Anatomy and Physiology: Blood Types and Genetics

Blood Types and Genetics

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Not all of genetics is so simple. Although some traits (can you roll your tongue?), including some disorders (sickle cell anemia, cystic fibrosis), are monogenic, or controlled by one gene, others are polygenic, or controlled by multiple genes. Polygenic traits include such features as eye color, hair color, skin color, and blood type. Some cancers, or rather the tendency to get some cancers (the impact of the environment on the genes is important in terms of actually getting cancer), are polygenic.

Before I talk about blood type, I should probably back up and talk about genetics. I talked about DNA and protein synthesis, as well as the chromosomes involved in mitosis. Don't forget that, unless you have a chromosomal defect such as Down's syndrome (Trisomy 21), each of your chromosomes comes as a homologous pair with one chromosome from each parent. These homologous chromosomes have the same type of gene on them, but the alleles are different. A gene is section of DNA that codes for a particular protein, but an allele is a variation of a gene. Since genes are on chromosomes, and chromosomes come in pairs, our genes usually come in pairs of alleles (those on the sex chromosomes—the twenty-third pair, that determine gender—might not, because females are XX and males are XY, or one X chromosome and one Y chromosome).

Alleles can be either dominant or recessive, so the combination of alleles in the pair determine the trait. A dominant allele, indicated by a capital letter, is one that is expressed as a trait (such as a widow's peak hairline) with either one or two copies of the allele: WW or Ww. A recessive trait, indicated by a lowercase letter, is one that is only expressed (such as a straight hairline) with two copies of the allele: ww. The combination of alleles—WW, Ww, and ww—is called a genotype: WW is homozygous dominant, Ww is heterozygous, and ww is homozygous recessive. The physical trait that is expressed is the phenotype, such as the type of hairline, and it is determined by the genotype: WW and Ww are both dominant (widow's peak), while ww is recessive (straight hairline).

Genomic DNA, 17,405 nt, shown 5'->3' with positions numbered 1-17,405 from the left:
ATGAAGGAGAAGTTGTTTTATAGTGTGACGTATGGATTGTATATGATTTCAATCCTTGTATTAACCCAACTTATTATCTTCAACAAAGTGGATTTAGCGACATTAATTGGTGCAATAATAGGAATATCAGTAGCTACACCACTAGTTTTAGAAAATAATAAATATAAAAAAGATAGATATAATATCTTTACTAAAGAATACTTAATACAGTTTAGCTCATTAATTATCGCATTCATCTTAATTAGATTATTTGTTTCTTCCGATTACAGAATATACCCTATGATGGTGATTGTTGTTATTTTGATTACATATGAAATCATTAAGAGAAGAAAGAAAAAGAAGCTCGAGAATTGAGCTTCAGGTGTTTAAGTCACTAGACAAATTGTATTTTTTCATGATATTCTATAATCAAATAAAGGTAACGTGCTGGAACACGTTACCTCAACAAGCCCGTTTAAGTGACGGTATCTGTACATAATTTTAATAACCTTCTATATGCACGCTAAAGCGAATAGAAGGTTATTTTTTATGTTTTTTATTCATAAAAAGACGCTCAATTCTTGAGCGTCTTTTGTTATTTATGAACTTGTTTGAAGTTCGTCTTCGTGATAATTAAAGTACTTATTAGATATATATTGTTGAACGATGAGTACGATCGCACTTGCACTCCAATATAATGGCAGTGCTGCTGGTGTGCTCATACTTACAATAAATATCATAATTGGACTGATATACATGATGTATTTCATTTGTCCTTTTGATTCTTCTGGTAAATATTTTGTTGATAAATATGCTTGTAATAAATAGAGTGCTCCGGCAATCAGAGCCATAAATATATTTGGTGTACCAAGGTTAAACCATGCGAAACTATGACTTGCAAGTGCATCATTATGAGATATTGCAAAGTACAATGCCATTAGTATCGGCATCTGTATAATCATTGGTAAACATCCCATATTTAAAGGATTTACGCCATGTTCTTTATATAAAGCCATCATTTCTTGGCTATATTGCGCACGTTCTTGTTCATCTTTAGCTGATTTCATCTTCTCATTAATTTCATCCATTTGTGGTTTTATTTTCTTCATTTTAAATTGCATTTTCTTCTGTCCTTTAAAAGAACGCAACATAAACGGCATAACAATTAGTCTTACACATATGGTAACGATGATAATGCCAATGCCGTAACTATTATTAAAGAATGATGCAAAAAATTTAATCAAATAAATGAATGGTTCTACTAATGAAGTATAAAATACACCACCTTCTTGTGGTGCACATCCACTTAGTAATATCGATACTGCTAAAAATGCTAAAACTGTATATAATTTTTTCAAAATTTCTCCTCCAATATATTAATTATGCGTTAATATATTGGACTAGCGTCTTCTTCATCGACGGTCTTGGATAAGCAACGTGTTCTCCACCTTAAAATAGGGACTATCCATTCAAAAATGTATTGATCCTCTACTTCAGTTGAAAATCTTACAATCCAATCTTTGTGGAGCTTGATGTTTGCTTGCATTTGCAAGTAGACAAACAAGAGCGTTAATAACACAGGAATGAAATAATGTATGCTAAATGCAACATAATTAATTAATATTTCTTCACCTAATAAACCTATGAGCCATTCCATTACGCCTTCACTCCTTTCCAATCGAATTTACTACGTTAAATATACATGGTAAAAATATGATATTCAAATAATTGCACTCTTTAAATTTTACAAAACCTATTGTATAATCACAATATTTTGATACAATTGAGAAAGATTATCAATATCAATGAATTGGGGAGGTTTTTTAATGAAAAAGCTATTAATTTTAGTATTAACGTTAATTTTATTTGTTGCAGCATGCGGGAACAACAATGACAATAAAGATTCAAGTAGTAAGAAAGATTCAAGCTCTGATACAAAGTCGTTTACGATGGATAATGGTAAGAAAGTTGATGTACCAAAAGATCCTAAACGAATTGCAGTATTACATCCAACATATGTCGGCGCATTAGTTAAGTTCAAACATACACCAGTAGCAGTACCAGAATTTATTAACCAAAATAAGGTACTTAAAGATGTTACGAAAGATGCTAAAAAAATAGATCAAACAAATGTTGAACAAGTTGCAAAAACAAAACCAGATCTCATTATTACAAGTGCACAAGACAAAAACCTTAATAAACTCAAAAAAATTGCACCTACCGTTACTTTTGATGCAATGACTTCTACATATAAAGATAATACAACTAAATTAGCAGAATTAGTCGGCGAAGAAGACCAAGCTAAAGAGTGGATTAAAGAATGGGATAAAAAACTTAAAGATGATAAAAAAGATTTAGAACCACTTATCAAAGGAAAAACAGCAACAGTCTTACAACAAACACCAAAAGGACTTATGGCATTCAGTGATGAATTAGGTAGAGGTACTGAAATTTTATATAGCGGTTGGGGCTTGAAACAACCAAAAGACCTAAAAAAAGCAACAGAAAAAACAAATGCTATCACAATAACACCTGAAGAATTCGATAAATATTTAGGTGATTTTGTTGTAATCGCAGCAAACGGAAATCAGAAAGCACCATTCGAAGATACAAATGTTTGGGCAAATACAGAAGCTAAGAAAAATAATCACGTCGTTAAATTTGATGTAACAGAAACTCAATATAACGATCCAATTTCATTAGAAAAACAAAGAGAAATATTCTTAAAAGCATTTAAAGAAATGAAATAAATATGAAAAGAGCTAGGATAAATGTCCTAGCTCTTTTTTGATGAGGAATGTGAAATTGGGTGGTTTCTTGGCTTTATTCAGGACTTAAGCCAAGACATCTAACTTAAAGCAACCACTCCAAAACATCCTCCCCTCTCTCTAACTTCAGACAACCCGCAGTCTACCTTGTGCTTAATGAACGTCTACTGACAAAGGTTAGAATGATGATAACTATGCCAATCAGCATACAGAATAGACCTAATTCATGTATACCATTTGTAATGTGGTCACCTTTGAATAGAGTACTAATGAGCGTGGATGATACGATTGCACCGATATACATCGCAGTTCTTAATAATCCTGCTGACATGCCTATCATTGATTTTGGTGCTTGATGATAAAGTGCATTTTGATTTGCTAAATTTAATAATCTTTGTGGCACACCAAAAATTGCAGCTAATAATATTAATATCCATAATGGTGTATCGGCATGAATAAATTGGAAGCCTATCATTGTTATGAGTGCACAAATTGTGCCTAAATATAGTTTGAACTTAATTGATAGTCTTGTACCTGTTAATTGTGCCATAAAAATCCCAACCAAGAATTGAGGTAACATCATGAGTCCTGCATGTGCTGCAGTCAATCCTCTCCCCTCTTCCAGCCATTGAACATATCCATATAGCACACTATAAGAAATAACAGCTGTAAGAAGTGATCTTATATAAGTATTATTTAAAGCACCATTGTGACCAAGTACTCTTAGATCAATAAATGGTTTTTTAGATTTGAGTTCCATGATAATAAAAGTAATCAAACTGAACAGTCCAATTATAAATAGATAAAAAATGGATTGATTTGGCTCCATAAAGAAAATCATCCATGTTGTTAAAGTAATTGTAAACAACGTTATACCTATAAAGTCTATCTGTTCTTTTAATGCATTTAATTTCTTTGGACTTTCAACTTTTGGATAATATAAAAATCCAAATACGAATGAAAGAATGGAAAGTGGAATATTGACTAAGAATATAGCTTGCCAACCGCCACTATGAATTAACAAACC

That's a lot to get out of the way, but it will be useful when I talk about reproduction. Now, on to blood type. Blood type refers to the antigens (in this case glycoproteins) on the membrane of the RBC, and it is determined genetically by two genes: the ABO gene and the Rh gene. Let's start off with the Rh gene, which gets its weird name from its initial discovery in the blood of the Rhesus monkey.

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Don't confuse codominance with incomplete dominance, in which a heterozygous pair of alleles is a blending of two traits. Wavy hair is a heterozygous cross between a homozygous straight hair and homozygous curly hair; medium-set eyes are a heterozygous cross between homozygous close-set eyes and homozygous eyes set far apart. Another confusion involves polygenic traits and pleiotropy: polygenic traits involve many genes determining one trait, and pleiotropy involves one gene controlling many traits. Sickle-cell anemia is a homozygous recessive condition in which the recessive form of the hemoglobin molecule causes a number of effects in the body, which makes it a form of pleiotropy.

If the allele for the glycoprotein (indicated as Rh +) is inherited, the glycoprotein will appear on the cell membrane; there is another allele, which means that no antigen is displayed (indicated as Rh -). The only way to have a cell with no Rh antigen is if both chromosomes in the homologous pair are Rh negative (--); Rh negative is therefore recessive. You will be Rh positive if you inherit at least one Rh + allele (that is, ++ or +-).